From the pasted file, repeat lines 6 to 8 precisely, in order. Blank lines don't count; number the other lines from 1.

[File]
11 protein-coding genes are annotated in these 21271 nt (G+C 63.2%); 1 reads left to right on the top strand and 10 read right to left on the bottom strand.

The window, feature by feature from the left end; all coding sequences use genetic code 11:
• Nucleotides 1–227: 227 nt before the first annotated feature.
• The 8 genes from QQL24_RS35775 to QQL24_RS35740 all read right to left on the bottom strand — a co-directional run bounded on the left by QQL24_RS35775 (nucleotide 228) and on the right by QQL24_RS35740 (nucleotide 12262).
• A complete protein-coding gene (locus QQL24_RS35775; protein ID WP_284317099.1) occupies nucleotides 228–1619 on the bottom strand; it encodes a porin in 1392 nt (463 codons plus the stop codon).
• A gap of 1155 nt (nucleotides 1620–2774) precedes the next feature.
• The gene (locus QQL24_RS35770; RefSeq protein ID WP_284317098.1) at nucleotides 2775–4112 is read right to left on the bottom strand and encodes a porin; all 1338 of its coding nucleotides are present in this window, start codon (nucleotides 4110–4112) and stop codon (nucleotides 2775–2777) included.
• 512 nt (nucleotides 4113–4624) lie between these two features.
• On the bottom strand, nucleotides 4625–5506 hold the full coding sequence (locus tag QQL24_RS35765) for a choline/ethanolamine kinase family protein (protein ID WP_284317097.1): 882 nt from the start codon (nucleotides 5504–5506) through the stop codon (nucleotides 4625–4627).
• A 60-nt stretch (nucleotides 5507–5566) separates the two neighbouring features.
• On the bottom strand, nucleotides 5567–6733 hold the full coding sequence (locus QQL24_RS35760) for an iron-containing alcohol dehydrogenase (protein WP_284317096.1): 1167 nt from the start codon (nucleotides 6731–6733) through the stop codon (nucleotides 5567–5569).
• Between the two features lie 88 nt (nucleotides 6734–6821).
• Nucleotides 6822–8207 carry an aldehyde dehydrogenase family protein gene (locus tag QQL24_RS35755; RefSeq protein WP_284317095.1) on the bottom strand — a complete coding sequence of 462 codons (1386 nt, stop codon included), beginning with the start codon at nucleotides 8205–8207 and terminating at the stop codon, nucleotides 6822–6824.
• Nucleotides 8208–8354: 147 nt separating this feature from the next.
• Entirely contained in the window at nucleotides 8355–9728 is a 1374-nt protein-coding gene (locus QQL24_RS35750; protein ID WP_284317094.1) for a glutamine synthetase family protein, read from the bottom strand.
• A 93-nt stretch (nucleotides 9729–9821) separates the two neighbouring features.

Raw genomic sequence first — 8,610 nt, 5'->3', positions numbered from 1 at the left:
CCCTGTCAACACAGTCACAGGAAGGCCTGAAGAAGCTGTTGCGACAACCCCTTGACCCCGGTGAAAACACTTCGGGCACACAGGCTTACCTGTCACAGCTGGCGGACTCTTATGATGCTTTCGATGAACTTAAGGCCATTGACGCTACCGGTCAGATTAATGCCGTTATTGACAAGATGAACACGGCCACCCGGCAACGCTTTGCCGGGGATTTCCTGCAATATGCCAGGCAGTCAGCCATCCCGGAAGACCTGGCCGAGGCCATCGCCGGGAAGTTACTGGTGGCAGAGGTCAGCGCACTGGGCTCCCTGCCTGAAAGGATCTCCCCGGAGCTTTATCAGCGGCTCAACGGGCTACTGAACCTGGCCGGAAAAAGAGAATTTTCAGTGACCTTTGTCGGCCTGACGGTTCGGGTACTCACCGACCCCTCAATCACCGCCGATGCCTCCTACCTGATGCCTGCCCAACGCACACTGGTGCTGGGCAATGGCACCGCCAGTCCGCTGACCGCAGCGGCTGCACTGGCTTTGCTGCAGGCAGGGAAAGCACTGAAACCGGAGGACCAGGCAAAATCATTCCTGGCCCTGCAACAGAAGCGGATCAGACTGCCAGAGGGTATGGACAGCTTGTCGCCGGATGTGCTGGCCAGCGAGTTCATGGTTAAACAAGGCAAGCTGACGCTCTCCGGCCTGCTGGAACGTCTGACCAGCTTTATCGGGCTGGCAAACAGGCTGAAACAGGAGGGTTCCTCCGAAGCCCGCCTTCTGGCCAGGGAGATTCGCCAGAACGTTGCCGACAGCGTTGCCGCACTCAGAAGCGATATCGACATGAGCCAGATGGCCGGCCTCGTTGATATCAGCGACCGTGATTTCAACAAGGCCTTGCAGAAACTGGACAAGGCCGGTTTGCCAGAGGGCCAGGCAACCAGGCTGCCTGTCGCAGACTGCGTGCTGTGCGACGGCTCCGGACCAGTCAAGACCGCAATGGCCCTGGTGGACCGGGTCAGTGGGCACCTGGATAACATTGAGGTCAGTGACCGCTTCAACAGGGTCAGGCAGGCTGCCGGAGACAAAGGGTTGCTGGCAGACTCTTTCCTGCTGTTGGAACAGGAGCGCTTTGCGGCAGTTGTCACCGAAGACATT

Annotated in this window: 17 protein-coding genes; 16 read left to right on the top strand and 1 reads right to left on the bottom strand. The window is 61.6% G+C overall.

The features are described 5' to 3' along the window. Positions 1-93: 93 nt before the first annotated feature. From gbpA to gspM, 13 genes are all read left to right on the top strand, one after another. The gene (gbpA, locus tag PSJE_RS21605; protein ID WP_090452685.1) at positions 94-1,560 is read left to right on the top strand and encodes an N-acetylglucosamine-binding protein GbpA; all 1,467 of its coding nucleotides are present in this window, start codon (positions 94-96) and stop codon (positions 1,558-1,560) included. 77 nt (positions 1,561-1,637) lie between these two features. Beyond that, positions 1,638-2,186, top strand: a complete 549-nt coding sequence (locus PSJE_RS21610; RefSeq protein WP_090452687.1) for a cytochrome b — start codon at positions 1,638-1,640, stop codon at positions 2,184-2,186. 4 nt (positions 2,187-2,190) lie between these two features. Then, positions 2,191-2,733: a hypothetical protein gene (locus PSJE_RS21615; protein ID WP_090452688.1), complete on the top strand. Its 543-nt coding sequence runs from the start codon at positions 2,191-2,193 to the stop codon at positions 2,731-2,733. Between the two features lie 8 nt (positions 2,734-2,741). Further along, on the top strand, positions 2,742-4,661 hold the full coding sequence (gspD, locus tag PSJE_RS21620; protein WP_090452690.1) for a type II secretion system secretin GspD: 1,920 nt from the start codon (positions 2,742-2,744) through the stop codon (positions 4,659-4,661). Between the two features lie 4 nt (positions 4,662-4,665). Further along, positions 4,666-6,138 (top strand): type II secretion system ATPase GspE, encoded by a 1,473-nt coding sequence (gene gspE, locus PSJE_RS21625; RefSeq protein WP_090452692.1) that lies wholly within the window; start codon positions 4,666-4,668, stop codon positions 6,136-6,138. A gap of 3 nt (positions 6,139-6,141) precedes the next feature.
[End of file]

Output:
• A gap of 1155 nt (nucleotides 1620–2774) precedes the next feature.
• The gene (locus QQL24_RS35770; RefSeq protein ID WP_284317098.1) at nucleotides 2775–4112 is read right to left on the bottom strand and encodes a porin; all 1338 of its coding nucleotides are present in this window, start codon (nucleotides 4110–4112) and stop codon (nucleotides 2775–2777) included.
• 512 nt (nucleotides 4113–4624) lie between these two features.